Whether you will attending a business luncheon, wedding reception, or an upscale dinner party, you will want to be sure you are equipped with the knowledge of proper table etiquette. Having the know-how to make it through your get-together successfully will enable you to make a good impression, as well as not feel nervous about what you should or shouldn’t be doing.
If you have been a bit uncertain about which utensil to use during different times of your meal, or the proper way to pass food to the other guests, we would like to help. Here we will be discussing the Top Ten Table Etiquette Tips to give you a well-rounded view that will enable you to feel more confident, which will allow you to focus on enjoying your meal and your company.
It is customary to place your napkin in your lap while dining. If there is an individual hosting the luncheon or dinner, wait for this person to remove their napkin from the table. This is your cue to do so also. If there is no host, place your napkin in your lap immediately after you are seated. Unfold your napkin in your lap, it should remain there until it is needed or when the meal has officially ended. The host will typically signal the end of the meal by resting their napkin on the table. Your napkin should be neatly placed on the table to the left of your place setting when your meal is finished.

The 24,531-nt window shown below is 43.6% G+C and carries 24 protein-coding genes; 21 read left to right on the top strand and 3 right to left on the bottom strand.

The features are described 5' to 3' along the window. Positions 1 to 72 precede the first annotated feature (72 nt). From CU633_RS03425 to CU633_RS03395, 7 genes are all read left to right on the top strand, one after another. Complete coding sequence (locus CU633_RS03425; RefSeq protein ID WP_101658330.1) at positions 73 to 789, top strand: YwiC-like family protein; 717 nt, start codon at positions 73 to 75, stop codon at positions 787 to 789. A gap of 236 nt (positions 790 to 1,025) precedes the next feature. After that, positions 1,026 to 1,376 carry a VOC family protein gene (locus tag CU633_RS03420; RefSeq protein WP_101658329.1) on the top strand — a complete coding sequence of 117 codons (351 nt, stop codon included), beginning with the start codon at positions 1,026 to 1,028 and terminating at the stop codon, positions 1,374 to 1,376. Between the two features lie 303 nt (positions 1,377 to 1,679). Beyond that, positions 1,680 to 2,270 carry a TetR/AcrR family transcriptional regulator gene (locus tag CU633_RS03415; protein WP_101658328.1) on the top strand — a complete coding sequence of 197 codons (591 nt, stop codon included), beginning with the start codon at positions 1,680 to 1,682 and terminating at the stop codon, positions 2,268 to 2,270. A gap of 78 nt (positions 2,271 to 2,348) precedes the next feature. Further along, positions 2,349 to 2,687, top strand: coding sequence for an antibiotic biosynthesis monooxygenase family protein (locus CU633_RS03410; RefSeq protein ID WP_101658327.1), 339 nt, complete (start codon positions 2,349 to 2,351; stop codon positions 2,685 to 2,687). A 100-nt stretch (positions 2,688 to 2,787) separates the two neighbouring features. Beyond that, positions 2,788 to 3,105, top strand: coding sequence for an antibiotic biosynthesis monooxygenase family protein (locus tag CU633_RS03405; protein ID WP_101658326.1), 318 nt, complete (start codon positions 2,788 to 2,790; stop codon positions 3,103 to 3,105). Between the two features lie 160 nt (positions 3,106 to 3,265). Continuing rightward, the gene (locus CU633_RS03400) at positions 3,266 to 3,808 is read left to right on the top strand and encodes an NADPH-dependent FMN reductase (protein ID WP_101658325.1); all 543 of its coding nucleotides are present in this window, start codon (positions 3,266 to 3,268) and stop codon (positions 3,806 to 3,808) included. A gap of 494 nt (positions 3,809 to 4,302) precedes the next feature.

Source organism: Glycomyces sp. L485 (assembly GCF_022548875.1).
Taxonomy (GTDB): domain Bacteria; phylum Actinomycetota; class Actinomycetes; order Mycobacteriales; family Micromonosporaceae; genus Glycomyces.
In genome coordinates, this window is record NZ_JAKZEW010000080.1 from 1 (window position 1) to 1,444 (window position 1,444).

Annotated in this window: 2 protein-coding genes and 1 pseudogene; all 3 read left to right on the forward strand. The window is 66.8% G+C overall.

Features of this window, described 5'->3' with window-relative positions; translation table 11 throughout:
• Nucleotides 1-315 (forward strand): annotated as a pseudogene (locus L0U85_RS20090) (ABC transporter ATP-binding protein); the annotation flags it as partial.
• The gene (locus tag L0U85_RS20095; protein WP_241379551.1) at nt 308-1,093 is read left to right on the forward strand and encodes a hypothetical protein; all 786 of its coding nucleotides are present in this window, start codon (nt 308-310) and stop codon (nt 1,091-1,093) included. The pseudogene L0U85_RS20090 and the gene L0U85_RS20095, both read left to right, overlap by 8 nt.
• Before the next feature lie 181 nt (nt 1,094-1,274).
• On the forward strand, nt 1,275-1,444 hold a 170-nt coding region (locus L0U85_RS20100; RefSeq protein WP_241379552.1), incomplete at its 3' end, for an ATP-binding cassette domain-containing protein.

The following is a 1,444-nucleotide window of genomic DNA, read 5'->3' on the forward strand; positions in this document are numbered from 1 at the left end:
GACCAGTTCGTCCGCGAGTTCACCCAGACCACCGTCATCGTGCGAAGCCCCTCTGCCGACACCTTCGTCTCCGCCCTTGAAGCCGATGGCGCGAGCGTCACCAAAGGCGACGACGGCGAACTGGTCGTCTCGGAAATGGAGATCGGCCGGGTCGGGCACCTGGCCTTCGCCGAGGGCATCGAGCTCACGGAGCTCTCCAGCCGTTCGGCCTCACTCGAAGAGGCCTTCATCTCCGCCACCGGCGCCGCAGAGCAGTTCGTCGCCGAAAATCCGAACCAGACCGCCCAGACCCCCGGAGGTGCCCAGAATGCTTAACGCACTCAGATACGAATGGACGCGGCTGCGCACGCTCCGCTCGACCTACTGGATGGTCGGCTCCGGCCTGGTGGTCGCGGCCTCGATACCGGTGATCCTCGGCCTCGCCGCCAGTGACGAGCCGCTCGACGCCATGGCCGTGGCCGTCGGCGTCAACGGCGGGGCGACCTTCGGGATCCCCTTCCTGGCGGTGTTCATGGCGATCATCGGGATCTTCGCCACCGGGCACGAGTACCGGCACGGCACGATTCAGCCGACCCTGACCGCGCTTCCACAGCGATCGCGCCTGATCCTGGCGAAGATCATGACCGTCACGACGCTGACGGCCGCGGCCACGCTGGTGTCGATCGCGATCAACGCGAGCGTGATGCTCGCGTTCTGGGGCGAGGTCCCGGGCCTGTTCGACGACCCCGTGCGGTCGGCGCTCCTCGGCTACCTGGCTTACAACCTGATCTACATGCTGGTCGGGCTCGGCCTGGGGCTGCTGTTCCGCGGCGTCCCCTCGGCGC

The instruction of keeping your elbows off the table has been installed in many of us from our first table experience. It is still considered, to this day, bad manners when you don’t follow this rule. Although we are in a day and age that is less formal, you never know who you might be dining with, and what their values are, so it is best to keep your elbows off the table to avoid being seen as unrefined. Keeping your elbows off the table will also assist with keeping your posture straight, which can give you a more sophisticated look while you are dining with your guests.